How far down a line will the ET64220?

Depending on how many breaks/splices are in the wire, people have been able to trace wires across extremely large warehouses and stores. The more splices there are in the wire being traced, the weaker the signal is going to get down the line. Rule of thumb is for every spice in the wire, the signal is getting cut in half.

Can the LAN tracker trace a wire behind drywall to determine if there is a break in the wire?

This depends on how far behind the sheetrock the wire is, the type of wire it is, if it is in conduit or not, how thick the sheetrock is, and how new the batteries are in the testers. As the batteries in the tester weaken, the signal being sent is weaker and the transmitter has a harder time picking up the signal. If the sheetrock (drywall) is extremely thick or even doubled up, that is going to affect the receiver’s ability to pick up the signal. If they are trying to trace BX wire (wire in an armored sheathing) or if it is in conduit, it will not be able to detect the wire. These metal encasements will block out the signal being sent and the transmitter will not pick anything up.


This tool is much like the ET64220 but with a much stronger tone to help deal with interference. This unit does not come with multiple adapters for your basic end-user applications and is geared more towards the pro side. The transmitter has three different distinctive tones you can choose from alone with a continuity test that lights up an LED when continuity is found. The receiver has a volume control dial and a button to press when searching for tone. It also has a light near the tip to indicate its find the signal from the transmitter if the sound is set low.

Each unit operates using two 9volt batteries. The battery cover on the receiver is located on the back of the rubber handle and is held on with one screw. The transmitter’s battery cover is located on the back of the unit. The clip on the back of the transmitter is the battery cover and it is held in place by 2 screws. These batteries can only be placed in the tool one way, so a diagram isn’t needed but one is on each unit to show where the batteries are located.


The Wire Tracker is a wire tracer with multiple adapters for different wire tracing applications. It comes with a transmitter that holds all of the adaptors and a receiver that fits tightly into the case of the transmitter. Using the tool is very easy; open the back to access one of the many adaptors. Pick the one that best suits your application and connect it to the desired wire location. Flip the unit over and you’ll see a small black button on the front, once you hit that button a light will begin to flash at the button of the unit. The light indicates that the transmitter is now continuously sending out a signal for the receiver to find.

In order to operate the receiver; adjust the volume control on the top of the unit for your desired sound level. After you’ve adjusted the volume you’ll find there is a button located behind the volume dial. While holding that button down, hover the receiver over one of the transmitters many adjustments. You should be able to hear a tone depending on how loud you set the receiver for.

This tool uses two different styles of batteries; one set of four LR44’s for the receiver and one set of two AAA’s for the transmitter. The transmitters cover is located under the adaptors on the back of the transmitter. Turn the transmitter over and push the adaptors to the side, you’ll notice a small black tab. Remove the tab and insert the batteries positive side first.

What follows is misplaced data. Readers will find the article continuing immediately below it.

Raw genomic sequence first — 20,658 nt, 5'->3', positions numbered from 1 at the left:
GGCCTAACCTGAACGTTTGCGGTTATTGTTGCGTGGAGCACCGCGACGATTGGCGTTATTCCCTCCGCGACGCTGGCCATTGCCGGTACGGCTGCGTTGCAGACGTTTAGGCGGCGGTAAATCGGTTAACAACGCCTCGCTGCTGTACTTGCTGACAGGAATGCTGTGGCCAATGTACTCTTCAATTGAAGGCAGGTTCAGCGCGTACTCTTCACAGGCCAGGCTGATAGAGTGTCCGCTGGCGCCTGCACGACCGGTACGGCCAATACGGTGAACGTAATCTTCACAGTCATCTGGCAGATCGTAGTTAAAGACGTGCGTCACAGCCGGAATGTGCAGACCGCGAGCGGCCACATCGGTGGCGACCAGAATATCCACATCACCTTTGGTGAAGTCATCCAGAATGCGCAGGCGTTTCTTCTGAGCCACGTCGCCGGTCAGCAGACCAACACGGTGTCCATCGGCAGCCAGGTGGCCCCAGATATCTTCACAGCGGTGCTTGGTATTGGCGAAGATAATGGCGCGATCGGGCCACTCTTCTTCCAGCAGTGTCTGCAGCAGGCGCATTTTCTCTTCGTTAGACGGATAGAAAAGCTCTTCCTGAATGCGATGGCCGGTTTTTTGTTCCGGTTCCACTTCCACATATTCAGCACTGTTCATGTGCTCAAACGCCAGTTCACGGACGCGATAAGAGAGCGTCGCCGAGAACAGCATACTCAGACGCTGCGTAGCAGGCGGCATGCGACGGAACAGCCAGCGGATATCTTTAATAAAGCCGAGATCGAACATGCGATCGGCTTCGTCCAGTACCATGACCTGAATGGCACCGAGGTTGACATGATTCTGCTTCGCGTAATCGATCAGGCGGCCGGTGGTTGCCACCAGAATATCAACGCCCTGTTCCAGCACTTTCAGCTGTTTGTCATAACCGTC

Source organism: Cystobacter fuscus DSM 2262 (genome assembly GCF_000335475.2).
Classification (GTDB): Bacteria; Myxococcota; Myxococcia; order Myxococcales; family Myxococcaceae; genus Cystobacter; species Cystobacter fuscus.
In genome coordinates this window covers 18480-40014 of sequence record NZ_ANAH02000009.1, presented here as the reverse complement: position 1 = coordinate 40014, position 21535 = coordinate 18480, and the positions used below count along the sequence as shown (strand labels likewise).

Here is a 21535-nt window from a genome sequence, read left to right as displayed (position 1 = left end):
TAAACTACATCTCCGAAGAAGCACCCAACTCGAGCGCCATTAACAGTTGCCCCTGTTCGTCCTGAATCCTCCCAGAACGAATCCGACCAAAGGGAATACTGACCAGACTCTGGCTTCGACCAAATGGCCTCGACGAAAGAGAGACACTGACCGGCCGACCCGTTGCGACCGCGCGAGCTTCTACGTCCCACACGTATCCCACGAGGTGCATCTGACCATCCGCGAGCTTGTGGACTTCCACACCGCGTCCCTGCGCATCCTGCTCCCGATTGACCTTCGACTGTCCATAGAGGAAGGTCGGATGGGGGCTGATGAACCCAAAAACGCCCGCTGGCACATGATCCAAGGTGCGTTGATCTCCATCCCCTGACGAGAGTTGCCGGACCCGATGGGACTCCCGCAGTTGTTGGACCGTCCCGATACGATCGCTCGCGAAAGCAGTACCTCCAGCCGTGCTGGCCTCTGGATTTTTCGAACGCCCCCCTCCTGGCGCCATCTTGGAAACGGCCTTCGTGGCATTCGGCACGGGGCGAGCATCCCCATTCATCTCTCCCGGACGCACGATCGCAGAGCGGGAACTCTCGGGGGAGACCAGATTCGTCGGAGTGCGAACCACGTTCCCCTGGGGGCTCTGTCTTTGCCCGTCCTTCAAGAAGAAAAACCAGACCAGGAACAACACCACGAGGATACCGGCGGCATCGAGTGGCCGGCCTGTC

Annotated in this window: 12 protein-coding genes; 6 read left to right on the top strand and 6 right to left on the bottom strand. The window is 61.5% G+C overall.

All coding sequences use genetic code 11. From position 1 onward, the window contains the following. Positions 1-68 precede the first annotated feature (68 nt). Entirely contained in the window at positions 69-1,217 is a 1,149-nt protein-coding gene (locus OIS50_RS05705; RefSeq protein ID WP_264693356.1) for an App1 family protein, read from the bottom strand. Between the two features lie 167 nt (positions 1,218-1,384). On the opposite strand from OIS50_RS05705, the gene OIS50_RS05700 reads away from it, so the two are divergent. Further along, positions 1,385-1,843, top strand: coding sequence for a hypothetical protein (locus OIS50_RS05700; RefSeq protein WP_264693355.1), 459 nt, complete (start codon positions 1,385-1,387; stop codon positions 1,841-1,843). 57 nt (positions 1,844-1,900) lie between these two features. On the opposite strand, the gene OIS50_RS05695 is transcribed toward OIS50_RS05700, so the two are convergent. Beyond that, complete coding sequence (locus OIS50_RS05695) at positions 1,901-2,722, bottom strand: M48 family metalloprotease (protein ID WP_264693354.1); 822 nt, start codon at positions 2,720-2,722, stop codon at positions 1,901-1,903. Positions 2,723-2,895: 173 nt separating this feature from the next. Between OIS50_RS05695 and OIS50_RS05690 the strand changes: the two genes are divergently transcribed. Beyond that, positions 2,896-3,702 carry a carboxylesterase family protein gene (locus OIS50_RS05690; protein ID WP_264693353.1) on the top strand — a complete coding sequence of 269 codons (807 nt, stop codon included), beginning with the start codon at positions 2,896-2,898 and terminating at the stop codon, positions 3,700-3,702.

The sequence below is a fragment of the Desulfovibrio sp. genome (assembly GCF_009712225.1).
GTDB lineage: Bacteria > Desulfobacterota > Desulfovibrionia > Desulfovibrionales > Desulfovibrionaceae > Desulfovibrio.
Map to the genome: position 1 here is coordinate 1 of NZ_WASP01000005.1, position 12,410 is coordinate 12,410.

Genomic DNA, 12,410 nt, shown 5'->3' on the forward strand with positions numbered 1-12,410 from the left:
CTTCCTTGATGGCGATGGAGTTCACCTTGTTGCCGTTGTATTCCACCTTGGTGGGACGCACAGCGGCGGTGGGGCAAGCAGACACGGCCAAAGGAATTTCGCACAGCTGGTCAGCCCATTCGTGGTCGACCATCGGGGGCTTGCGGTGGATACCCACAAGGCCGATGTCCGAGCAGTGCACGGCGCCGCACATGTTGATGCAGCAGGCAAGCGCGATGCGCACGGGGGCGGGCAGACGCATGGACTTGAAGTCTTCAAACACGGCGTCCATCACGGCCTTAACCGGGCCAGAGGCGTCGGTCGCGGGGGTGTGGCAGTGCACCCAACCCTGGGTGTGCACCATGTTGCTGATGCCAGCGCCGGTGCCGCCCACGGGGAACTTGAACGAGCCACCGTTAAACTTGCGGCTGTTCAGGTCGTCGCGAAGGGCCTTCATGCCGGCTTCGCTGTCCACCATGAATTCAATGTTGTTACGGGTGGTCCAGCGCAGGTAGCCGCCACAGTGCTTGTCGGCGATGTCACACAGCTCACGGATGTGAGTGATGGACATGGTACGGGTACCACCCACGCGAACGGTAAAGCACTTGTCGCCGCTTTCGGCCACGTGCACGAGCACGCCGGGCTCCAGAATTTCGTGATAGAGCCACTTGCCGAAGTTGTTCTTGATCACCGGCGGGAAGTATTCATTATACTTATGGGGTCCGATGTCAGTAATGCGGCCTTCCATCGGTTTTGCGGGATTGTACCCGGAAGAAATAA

The receiver’s batteries are located at the end of the handle. The battery cover has the type of battery and the direction that the batteries are supposed to be installed engraved on its face. With the tool in your dominant hand use your thumb to push the cover away from you and it should slide off. Once the cover is off insert the batteries per the covers instructions and replace the cover.


There are two parts to this tester, the transmitter that has the on/off switch and the receiver that has the indicator lights. When you turn the unit on the power button should blink, this is telling you that the tester is sending out a continuous signal to its other smaller counterpart. It will keep sending out that signal until it’s turned off. No matter what you are testing it will send the same signal starting with the data cable (RJ45) test and ending with the TV cable (Coax) test. It sends this test out one set of cables (pairs) at a time and every time it finishes it restarts until it’s turned off. This means that each LED will blink once in series starting with 1-2 and ending with Coax depending on what you’re testing.

The LED’s will tell you what the test results are for what you’re testing. Green means it’s good and red means it’s reversed or bad and needs rewired. If there isn’t any light indicator that means there is a break or short somewhere in the connection that you will have to fix. If you test the cable and it works but the LED did not flash indicating a short you should check the battery or return the product for warranty replacement, sometimes the LED’s go bad. Always test the cable by itself, never run it through a switch or a hub. Anything with power on it can burn out the LED’s on the tester and render it unusable.

Remember that no matter what, when you turn the tester on, it constantly sends out a signal no matter what you’re testing. A good example would be to plug in both types of cables, turn the device on and watch the LED’s. All of them will blink one at a time in series and continue to do so until turned off.

The Battery compartment can be found in the transmitter, that’s the larger of the two parts. Unscrew the back and you’ll find a spot to place the 2 triple A batteries. Once the batteries are in place you can replace the cover; you can slide the two units together for storage or for transport.